Welcome to Love Trails, the Independent Running and Music Festival Where the Highs Are Purely Natural
Hands up who’s keen for the run-to-wine-tasting?
Words Hannah Kane
Banner Image Tanya Raab
There are a few key elements you want from a festival, namely great music, beautiful scenery, and good vibes. Love Trails, a three-day trail-running and outdoor adventure festival set in south Wales’ beautiful Gower Peninsula ticks all the boxes, plus some we never considered. The idea that you might return fitter, healthier and more wholesome than when you left is certainly not a festival experience we’re used to.
Photographer Tanya Raab
Founded in 2016, the festival has expanded quickly yet remains charmingly bijoux with around 1600 visitors – big enough to have buzz, small enough that you can make friends easily and bump into them over the three days, as if you were at summer camp for adults. The crowd is a mix of your expected hardcore runners, outdoorsy types, general fitness enthusiasts, and a few who were there for the entertainment only (no judgement). It’s family friendly, and more unusually for a festival – dog friendly.
Personally I’m an enthusiastic, if sporadic runner when not in training for a race. I’ve completed one full marathon and a dozen half marathons, but ahead of the festival I hadn’t run properly in 6 months due to an injury. Luckily the runs range from easy 3km beach jogs to mammoth 55km ‘ultra’ distances – not for the faint-hearted, literally. That said, I laced up my trainers and signed up for a 10km guided group run led by London-based female running group WMN RUN, whose mission it is to see equal female participation in endurance sports – currently weighted 80% male, 20% female according to their statistics.
Photography Anna Rachel & Clement Hodgkinson
We set off at a brisk pace across grassy farmland, through undulating woodland, with a brief detour as we tried to cross tidal marshland and failed, rerouting down to the coast where we fought through deep sand dunes to experience a memorable run along a deserted beach. By the time we got back we’d clocked 15km, but there’s nothing like adrenalin and running with a pack to help you go the distance.
With achy legs, my second day run was an 8km women’s run led by festival sponsor Salomon, which ended up being a gruelling near vertical climb in the blazing heat at a blistering pace. As we reached the hill summit, the view over the peninsula was worth it, but my resolve is to return considerably fitter next year.
Photography Anna Rachel & Clement Hodgkinson
I was tempted by the runs to coasteering, sea kayaking, rock climbing, surfing, and wild swims, but again, I think you’d need to be feeling strong to get the most out of them. There were also a few novelty runs, such as the infamous ‘Beer Mile’ relay, where teams down a pint of the festival’s own brand beer (yes really, the running festival has its own beer!) and hurl themselves full pelt around the festival site, a pub crawl run, and a run to wine tasting. Cheers!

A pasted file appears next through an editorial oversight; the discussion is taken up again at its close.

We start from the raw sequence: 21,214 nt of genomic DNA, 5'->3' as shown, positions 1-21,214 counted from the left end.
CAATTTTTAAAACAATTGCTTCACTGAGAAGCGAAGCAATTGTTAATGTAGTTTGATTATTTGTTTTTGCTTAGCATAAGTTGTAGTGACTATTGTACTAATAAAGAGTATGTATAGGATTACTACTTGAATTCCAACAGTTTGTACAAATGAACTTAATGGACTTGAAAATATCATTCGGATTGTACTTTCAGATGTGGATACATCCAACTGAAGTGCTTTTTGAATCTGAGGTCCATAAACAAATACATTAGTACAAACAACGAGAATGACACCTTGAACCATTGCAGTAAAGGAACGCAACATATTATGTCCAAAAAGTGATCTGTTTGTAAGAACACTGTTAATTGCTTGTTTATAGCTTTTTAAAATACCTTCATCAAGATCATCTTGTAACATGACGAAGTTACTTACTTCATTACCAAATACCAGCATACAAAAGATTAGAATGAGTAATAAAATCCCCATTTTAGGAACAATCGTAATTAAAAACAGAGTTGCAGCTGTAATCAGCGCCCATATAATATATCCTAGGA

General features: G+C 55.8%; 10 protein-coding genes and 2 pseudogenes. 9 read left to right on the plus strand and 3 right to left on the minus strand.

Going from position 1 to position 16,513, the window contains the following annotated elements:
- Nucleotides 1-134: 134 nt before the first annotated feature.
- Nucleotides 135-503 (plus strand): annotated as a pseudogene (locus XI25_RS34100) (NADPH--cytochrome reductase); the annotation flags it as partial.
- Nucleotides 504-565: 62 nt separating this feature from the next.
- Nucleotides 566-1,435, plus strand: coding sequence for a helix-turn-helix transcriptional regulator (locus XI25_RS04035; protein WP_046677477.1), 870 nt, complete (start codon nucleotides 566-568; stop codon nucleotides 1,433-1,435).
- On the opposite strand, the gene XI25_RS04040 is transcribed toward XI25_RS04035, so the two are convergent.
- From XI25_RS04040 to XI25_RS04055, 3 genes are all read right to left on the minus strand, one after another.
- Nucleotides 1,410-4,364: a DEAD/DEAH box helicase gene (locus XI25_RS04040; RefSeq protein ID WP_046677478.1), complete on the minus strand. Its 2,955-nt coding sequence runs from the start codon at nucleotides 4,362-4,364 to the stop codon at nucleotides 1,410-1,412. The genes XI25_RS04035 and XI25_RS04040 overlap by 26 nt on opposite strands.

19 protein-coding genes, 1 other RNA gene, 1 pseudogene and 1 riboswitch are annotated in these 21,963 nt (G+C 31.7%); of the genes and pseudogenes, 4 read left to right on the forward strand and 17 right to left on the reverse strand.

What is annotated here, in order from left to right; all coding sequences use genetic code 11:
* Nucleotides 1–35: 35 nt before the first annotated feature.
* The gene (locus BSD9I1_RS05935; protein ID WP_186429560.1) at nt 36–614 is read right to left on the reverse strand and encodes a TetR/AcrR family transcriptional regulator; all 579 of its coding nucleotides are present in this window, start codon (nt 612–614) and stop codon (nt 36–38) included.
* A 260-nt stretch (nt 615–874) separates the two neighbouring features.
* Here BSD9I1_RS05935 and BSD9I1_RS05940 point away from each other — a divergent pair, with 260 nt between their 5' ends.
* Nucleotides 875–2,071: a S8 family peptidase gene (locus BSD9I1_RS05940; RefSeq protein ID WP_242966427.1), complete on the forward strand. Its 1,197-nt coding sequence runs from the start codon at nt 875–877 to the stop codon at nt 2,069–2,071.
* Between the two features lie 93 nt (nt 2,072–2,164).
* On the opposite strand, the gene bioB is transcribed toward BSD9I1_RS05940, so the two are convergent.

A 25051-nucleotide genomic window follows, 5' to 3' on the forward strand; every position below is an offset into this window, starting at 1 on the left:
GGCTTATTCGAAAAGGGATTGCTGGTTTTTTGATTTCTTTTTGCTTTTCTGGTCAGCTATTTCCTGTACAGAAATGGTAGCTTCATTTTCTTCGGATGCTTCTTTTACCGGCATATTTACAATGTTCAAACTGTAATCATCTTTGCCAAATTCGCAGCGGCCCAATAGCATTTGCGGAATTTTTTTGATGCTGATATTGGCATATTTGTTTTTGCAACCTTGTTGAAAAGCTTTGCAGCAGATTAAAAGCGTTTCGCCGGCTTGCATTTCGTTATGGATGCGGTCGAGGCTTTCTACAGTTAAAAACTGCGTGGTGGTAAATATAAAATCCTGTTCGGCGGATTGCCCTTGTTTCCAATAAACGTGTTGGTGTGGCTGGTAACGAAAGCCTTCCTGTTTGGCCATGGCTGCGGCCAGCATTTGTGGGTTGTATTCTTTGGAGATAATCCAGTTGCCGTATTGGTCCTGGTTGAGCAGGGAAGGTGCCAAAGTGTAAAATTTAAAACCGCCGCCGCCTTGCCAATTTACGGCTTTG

Photographer Clement Hodgkinson
After all that exercise, it’s important to stretch, and Love Trails offers a varied programme of yoga and pilates. Highlights included a pumped-up pilates session to the music of Queen by Hackney based Strong + Bendy, an inspiring kundalini yoga session by Doug Wilson, author of Kundalini Running, and a laugh-a-minute yoga class suitable for all levels by charismatic Run Dem Crew co-founder Charlie Dark, a DJ, poet and youth mentor who discovered running aged 35, and yoga later as a way to minimise injury.
For a luxury festival experience, the cherry on the cake was the Estuary Spa, an area of wood-fired hot tubs, plunge pool and sauna with a jaw-dropping view overlooking the Gower, all in the shadow of the majestic, ruined Woebley Castle no less. Revellers can book time slots at the spa and enjoy gin-based cocktails from the mobile bar. I certainly did.
Photographer Simon Roberts
The music kicks off early afternoon, and while the line-up was what you might call streamlined, the quality of the acts was surprisingly good, including names such as DJ Luck and MC Neat, DJ Melody Kane, The Hackney Colliery Band, blindingly energetic electro-swing band The Correspondents, and my highlight – Afriquoi, a fusion of African dance music, Congolese guitar, Gambian kora and UK electronica.
Down time can be spent listening to inspiring talks by athletes such as Ross Edgley, the adventurer who swam round the British Isles, writer and community leader Danny Bent “voted one of the 100 happiest people in the UK, and one of the 50 most inspirational people in London”, and a host of incredible women including Holly Budge “the first woman to skydive Everest and race semi-wild horses 1000 kms across Mongolia in just nine days”, elite endurance runner Anna-Marie Watson, and Sarah Thomson, “a life enthusiast, endurance athlete, surfer, and world record holder.” That weekly zumba class just doesn’t cut it.
My takeaway feeling from the festival was how refreshing it was that it appeared to be completely drug-free, with people dancing wildly through purely self-generated energy. Amazingly the party raged until the early hours of Saturday night / Sunday morning – and (for the most part) everyone got up for their Sunday runs. The location is second to none, and blessed with good weather it was nothing short of a life-changing weekend that has kick-started my training for a half-marathon this autumn.
Hannah is an award-winning journalist and writer. She founded PHOENIX Magazine in 2010.